If you have been around the markets for a couple of decades, the phenomena of bitcoin and the subsequent rise of cryptocurrencies has been more than amazing. Riding high on blockchain, fortunes are being made (and perhaps lost). There are two key issues to consider when it comes it bitcoin and the periphery of its meteoric rise. The first is that bitcoin and other cryptocurrencies are here to stay. The second is that the price action seen in the past week and in the weeks prior has all the classic hallmarks of a bubble.
It may sound contradictory that something can be both a bubble and here to stay. But looking back at many bubbles simply means that the inherent prices and valuations simply got out of control. In the case of bitcoin, let’s say that the price got way out of control. Its recent price action from $1,000 to $20,000, and then going briefly under $12,000 before rising back to $15,000 over the weekend, feels a lot like the dot-com bubble of the late 1990s into 2000. Many companies saw their stocks soar, only to end up flopping.
In all fairness in referencing the “bubble,” it is important to understand that many of those dot-com bubble companies survived, even if many more did not. Some are now even among the most powerful companies today. One classic hallmark of bitcoin as a bubble is that there have been a slew of companies in recent weeks that have announced bitcoin, cryptocurrency and blockchain strategies and business models. Simply announcing the move created huge rises in their stock prices. Most of them have come crashing back down.
Let’s go back 20 years to the end of 1997 and the start of 1998. This was a time that the world of the internet was just getting ramped up, and most internet users were using 28K or 56K modems with dial-up access. There was a wave of companies that made their stocks surge simply by making formal announcements of “internet strategies” followed by “plans to begin marketing and selling online” and even some companies simply announcing “dot-com name changes.”
In 2017, a slew of companies have announced business model changes, name changes and new strategies simply using the terms bitcoin, cryptocurrency and blockchain in their announcements. The magic of the classic dot-com bubble sure seems to have returned.
There are some obvious risks in using the term bubble. First off, it sounds bitter and resentful. Secondly, bubbles don’t always burst. Thirdly, bubbles can inflate, deflate and reflate. And bubbles can take years to pan out.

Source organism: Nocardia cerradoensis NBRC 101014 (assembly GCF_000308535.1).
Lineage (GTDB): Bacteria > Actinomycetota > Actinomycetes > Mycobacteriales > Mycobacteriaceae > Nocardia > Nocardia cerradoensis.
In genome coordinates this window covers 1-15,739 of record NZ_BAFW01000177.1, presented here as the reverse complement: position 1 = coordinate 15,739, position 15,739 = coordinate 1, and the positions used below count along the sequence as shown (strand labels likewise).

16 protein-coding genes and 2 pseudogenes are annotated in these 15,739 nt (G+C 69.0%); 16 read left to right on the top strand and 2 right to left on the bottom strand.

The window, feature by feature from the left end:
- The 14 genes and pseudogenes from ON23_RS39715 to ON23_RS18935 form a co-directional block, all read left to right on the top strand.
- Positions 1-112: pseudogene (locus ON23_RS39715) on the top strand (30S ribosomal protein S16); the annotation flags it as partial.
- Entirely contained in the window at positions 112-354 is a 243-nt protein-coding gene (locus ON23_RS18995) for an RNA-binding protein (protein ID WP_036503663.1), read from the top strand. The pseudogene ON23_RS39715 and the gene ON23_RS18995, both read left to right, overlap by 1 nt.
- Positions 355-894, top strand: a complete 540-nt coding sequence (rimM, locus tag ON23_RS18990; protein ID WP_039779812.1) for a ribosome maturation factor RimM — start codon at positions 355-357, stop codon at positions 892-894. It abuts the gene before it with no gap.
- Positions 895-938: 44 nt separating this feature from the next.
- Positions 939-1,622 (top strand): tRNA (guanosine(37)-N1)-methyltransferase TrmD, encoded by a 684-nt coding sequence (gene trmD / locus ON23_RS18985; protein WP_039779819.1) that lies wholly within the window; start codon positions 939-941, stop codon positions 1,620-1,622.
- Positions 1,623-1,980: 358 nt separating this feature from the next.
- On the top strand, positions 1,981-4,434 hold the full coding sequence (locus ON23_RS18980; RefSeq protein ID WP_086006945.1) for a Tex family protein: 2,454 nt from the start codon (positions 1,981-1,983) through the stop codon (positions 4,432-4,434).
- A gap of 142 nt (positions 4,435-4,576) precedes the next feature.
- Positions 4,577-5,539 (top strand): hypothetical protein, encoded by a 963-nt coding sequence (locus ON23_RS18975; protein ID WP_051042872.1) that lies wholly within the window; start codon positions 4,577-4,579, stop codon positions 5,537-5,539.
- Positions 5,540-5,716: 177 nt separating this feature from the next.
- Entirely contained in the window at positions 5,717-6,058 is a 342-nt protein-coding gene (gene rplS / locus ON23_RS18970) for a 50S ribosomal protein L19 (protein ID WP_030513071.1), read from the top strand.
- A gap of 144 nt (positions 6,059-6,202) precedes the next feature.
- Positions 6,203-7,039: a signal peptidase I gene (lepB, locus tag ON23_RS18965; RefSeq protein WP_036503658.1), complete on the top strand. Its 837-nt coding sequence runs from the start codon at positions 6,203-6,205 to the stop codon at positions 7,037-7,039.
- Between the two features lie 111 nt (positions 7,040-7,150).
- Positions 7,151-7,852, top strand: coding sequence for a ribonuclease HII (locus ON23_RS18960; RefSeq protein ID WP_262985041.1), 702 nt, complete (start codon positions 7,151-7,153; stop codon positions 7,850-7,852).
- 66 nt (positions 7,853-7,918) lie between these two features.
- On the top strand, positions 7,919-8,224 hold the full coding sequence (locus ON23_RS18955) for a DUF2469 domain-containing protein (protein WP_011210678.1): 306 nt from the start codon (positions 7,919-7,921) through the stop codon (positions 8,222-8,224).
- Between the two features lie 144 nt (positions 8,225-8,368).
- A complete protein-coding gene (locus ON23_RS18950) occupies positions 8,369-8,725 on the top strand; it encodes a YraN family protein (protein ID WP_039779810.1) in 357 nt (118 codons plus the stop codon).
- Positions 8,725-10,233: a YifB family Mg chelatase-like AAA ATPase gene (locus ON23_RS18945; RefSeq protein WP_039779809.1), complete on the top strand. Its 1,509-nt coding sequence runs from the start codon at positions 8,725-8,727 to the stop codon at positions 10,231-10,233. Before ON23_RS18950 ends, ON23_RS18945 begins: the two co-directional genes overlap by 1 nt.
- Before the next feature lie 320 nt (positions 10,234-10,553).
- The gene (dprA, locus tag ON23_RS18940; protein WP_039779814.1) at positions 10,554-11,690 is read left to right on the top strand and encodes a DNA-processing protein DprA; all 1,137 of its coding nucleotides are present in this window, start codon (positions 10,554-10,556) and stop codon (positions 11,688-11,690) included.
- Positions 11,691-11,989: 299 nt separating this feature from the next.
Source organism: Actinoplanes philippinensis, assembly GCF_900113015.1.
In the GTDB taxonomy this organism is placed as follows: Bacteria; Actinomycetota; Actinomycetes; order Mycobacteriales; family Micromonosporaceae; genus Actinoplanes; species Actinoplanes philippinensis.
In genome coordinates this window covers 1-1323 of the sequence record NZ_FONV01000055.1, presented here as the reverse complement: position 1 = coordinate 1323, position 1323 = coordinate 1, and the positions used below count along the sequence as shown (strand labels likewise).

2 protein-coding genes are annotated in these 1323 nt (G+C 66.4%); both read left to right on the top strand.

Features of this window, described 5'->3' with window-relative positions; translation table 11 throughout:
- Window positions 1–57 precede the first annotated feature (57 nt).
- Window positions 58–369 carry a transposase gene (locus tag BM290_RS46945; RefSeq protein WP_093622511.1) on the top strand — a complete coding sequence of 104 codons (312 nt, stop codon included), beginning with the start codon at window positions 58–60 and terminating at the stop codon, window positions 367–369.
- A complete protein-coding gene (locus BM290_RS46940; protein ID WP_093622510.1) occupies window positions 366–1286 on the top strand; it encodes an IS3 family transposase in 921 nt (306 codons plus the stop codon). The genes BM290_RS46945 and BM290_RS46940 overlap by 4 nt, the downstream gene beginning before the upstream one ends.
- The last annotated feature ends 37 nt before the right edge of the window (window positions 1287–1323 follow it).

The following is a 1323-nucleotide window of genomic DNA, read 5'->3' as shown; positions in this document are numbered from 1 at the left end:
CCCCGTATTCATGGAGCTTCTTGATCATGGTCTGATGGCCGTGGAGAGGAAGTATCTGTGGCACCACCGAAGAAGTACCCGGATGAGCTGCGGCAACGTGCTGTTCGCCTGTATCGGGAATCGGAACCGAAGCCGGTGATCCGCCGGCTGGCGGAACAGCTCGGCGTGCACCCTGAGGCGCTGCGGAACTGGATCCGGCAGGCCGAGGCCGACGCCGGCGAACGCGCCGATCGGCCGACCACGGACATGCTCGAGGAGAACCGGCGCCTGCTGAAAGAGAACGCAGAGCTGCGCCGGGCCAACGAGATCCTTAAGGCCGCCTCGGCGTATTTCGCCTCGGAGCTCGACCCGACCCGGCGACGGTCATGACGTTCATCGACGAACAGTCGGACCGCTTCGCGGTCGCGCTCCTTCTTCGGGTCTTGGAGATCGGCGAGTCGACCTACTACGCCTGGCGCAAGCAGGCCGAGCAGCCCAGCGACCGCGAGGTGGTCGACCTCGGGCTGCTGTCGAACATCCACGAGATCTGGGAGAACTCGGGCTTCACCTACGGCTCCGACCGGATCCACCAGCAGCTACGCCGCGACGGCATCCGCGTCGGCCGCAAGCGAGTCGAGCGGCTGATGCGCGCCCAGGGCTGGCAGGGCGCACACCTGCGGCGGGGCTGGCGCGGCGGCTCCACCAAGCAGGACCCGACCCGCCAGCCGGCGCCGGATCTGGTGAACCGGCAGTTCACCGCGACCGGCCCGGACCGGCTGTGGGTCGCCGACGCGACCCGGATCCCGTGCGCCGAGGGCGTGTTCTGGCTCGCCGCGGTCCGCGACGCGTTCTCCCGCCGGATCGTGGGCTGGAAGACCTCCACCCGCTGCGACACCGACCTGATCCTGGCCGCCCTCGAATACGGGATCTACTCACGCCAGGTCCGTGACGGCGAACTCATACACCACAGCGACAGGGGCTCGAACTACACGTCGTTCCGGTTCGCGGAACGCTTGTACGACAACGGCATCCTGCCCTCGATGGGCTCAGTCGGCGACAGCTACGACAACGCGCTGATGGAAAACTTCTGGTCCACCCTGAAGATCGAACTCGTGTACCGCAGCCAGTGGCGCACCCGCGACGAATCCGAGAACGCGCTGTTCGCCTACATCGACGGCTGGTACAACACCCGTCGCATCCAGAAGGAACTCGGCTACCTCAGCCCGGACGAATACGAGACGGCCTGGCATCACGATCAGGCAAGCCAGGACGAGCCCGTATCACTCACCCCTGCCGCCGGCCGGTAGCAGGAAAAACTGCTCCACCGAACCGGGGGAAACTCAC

If you just take the Nasdaq as a barometer, which also included the meteoric rise of stocks like AOL, Microsoft, Dell, Cisco, Intel, Yahoo and Netscape, the 1990s was a wild ride into 2000. The Nasdaq (using very rounded numbers) rose from roughly 1,300 at the start of 1997 to 2,200 or so by the end of 1998. And from October of 1999 the index went from 2,800 to over 5,000 by March of 2000. After that bubble burst, the Nasdaq went back to around 1,250 in August of 2002 — and it took until 2015 to get back to the 5,000 mark. Now the Nasdaq Composite is challenging 7,000.
Many of the companies in the dot-com bubble saw their valuations surge, only to die miserable deaths or flounder. A few of those companies were eToys, Excite, GeoCities, Infoseek, Pets.com, Lycos, TheGlobe, WebVan and so on. But there was another tier of companies which just simply were jokers of companies that all flopped even if some had their assets and names acquired: eGlobe, Ktel, Value America, Dr. Koop, CommerceOne, Zapata and so on. And there were a slew of offerings from B2B companies, internet incubators, mutual fund launches and even the beloved tracking stocks. Does any of this sound familiar with now in bitcoin, cryptocurrencies and blockchain?
There were other virtual currencies that tried to make a go of it before bitcoin, as well. There was Flooz, Internetcash, Digicash, CyberCash and others. The rise of bitcoin in 2017 had many of the same hallmarks as the dot-com bubble and the Nasdaq from 1999 to 2000. Its own price skyrocketed, and many companies have jumped on board.
Here are some of the stocks related to bitcoin, cryptocurrencies and blockchain that have risen — and some which flopped.
The Bitcoin Investment Trust (GBTC) avoided a panic on Friday, with its shares rising 12.3% to $1,990. It was worth $500 back in June, but it hit a high above $3,500 in mid-December. It actually owns bitcoin and issues baskets in exchange for bitcoin. That being said, there is no mechanism to keep this trading above or below a perceived net asset value.